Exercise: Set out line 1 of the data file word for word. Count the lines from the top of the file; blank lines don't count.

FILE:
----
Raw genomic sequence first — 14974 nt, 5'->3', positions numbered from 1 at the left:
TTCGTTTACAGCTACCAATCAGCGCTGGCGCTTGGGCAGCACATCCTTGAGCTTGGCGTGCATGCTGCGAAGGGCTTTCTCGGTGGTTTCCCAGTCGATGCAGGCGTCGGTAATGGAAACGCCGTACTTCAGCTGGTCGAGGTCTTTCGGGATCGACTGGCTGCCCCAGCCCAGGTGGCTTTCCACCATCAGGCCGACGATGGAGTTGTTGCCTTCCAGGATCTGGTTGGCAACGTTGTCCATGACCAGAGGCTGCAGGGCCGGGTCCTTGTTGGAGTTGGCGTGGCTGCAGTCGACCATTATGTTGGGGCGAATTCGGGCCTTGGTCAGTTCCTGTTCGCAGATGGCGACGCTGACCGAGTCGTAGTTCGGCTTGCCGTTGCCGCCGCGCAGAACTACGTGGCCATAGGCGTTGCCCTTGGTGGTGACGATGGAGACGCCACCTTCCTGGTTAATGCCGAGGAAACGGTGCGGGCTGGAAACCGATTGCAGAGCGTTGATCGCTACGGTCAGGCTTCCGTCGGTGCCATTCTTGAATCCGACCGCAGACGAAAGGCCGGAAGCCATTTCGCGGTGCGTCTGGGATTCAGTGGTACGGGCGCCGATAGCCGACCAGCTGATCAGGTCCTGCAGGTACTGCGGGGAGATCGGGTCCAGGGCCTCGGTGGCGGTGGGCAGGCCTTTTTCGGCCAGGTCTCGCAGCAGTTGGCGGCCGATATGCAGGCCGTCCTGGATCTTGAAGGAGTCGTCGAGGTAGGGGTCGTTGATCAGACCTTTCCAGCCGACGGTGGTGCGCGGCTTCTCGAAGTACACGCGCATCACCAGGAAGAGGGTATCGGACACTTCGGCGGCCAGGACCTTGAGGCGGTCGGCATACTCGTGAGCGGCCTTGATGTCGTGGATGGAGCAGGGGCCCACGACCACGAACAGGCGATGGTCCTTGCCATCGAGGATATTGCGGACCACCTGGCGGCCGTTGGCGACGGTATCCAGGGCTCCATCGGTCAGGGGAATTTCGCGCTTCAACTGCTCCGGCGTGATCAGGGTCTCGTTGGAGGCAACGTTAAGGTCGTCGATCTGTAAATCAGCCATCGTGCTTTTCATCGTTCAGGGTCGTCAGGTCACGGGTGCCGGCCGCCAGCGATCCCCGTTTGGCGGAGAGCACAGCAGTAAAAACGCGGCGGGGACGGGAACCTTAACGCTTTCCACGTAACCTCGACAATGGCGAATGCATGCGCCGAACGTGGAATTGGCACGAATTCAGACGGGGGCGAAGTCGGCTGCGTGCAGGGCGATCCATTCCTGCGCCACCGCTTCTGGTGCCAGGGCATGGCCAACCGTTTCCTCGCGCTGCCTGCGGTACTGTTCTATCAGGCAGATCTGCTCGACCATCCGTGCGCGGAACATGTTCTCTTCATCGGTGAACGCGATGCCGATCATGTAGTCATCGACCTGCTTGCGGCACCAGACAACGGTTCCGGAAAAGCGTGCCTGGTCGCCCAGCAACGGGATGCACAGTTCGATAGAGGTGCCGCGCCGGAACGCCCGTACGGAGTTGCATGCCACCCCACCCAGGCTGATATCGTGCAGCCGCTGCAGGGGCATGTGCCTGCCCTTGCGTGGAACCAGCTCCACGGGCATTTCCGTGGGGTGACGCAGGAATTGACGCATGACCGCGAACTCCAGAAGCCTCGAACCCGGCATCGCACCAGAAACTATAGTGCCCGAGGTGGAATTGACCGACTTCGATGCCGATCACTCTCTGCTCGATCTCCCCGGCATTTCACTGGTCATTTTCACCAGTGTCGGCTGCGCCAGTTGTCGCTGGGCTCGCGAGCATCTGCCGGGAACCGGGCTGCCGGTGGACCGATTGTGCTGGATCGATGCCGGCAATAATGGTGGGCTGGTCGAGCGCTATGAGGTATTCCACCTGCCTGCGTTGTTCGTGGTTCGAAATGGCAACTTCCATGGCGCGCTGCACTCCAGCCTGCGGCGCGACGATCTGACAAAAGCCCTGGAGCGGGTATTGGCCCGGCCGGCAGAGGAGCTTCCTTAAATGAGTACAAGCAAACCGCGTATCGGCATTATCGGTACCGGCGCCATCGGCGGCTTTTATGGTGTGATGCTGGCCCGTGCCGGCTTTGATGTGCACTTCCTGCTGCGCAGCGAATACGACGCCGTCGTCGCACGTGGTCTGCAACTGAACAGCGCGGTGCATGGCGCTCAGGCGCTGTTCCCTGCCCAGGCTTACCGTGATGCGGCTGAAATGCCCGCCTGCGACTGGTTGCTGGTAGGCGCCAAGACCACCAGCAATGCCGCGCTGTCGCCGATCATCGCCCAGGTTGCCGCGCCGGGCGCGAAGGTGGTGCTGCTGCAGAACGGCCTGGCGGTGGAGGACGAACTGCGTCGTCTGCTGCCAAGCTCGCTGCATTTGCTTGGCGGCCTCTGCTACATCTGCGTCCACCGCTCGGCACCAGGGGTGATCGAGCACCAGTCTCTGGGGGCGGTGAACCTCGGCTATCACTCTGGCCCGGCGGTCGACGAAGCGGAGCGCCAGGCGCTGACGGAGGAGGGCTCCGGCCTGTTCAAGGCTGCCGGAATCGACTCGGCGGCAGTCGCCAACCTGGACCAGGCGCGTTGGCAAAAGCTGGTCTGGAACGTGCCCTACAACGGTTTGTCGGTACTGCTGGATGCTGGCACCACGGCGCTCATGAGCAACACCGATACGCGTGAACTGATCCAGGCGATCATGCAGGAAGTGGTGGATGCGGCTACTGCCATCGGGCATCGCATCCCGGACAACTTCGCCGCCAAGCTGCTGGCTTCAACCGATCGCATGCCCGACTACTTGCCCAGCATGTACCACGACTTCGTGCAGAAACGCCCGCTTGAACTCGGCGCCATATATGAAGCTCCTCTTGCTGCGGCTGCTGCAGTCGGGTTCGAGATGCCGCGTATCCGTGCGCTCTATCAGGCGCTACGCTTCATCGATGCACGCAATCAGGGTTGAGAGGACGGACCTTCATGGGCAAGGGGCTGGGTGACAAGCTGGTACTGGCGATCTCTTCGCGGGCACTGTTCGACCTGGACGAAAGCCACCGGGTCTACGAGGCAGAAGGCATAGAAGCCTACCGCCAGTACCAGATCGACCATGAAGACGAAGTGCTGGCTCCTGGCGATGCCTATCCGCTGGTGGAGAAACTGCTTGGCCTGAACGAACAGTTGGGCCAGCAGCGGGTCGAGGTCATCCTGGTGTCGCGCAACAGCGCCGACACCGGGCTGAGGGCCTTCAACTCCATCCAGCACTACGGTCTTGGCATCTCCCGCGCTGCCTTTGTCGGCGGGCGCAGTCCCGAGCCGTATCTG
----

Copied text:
Raw genomic sequence first — 14974 nt, 5'->3', positions numbered from 1 at the left: